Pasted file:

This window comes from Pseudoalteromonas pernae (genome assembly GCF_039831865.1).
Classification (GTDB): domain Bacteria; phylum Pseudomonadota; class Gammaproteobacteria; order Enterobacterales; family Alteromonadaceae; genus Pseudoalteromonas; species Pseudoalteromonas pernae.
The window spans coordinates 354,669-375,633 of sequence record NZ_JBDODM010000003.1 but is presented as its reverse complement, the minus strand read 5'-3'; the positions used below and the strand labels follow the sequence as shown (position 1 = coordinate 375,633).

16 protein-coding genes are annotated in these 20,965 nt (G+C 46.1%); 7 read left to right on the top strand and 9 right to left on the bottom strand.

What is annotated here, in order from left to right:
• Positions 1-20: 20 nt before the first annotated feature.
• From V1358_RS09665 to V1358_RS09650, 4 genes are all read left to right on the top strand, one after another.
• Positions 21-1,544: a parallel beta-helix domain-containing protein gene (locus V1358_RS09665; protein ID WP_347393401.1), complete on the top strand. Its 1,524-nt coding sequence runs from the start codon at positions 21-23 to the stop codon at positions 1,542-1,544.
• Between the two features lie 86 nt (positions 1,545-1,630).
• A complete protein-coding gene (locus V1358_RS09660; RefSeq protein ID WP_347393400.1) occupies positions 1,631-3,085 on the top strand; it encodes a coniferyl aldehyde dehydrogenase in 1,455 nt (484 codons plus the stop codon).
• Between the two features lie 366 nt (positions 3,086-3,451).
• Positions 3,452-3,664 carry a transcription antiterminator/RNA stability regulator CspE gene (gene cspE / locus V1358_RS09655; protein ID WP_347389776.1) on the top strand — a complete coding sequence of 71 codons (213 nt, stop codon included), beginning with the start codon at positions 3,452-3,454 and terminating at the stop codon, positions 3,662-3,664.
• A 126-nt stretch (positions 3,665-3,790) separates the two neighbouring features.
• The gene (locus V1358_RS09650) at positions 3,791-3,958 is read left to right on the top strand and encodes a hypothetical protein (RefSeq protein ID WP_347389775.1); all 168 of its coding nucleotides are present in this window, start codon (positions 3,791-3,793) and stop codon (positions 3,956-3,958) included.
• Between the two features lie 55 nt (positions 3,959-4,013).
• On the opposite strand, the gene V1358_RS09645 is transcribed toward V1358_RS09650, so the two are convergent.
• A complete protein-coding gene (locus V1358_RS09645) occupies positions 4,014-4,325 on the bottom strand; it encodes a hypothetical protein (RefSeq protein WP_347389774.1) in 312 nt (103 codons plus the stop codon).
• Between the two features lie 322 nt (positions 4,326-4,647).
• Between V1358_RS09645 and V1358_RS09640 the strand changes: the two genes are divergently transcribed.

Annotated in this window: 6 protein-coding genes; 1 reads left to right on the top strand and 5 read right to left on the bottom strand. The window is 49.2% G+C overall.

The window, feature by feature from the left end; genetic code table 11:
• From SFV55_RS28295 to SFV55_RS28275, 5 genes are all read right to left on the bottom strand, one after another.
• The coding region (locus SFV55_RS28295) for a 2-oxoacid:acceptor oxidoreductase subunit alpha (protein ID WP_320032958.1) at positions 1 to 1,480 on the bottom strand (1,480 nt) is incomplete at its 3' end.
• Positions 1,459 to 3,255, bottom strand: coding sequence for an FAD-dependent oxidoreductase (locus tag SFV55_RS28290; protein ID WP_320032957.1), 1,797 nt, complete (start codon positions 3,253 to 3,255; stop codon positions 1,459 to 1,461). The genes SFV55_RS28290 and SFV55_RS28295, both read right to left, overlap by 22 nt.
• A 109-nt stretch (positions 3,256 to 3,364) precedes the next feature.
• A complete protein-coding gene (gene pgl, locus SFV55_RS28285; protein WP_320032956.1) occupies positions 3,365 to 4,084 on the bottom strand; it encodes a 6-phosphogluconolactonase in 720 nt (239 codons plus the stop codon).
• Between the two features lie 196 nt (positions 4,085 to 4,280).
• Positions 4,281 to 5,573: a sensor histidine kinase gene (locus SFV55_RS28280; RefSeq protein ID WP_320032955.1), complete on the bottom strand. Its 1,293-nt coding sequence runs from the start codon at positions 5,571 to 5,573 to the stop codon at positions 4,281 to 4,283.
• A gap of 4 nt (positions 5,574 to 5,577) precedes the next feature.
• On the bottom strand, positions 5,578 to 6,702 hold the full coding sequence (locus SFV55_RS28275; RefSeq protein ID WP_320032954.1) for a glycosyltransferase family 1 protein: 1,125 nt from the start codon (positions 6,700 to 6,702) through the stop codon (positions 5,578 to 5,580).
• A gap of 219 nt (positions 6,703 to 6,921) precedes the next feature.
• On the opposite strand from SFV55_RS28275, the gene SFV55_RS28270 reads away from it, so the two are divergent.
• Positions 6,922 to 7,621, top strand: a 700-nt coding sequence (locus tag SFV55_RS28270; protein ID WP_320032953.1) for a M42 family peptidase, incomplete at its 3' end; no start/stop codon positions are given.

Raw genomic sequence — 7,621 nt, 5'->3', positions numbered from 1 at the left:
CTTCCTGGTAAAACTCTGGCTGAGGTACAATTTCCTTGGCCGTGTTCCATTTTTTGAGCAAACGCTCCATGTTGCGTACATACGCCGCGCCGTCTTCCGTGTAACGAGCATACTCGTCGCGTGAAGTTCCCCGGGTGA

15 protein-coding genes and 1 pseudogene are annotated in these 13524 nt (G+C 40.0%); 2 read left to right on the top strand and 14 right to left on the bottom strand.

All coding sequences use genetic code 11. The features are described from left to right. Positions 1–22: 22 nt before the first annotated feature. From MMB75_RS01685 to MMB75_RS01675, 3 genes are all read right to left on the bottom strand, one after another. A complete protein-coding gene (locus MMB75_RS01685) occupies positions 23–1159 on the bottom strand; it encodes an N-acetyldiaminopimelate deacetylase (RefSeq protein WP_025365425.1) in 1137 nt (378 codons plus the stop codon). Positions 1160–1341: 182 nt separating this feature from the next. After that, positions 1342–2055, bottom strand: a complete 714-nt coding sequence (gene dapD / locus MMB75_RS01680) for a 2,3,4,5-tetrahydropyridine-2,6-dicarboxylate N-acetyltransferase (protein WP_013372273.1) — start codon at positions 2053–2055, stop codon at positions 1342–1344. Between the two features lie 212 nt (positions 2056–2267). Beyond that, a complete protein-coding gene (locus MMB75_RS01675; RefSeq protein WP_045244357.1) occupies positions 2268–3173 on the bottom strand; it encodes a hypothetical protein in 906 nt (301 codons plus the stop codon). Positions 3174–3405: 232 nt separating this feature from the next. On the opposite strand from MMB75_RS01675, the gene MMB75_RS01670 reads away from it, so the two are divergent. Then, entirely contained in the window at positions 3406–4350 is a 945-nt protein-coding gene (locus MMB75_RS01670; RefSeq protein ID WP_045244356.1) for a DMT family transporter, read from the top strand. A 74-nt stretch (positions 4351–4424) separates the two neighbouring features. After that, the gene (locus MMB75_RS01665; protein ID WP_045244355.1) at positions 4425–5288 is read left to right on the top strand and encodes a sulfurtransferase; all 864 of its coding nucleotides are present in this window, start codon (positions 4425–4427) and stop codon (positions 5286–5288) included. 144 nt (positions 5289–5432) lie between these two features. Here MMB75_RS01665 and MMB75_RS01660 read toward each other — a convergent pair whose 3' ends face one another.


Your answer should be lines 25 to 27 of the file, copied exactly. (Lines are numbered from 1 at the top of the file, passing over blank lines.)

• A 109-nt stretch (positions 3,256 to 3,364) precedes the next feature.
• A complete protein-coding gene (gene pgl, locus SFV55_RS28285; protein WP_320032956.1) occupies positions 3,365 to 4,084 on the bottom strand; it encodes a 6-phosphogluconolactonase in 720 nt (239 codons plus the stop codon).
• Between the two features lie 196 nt (positions 4,085 to 4,280).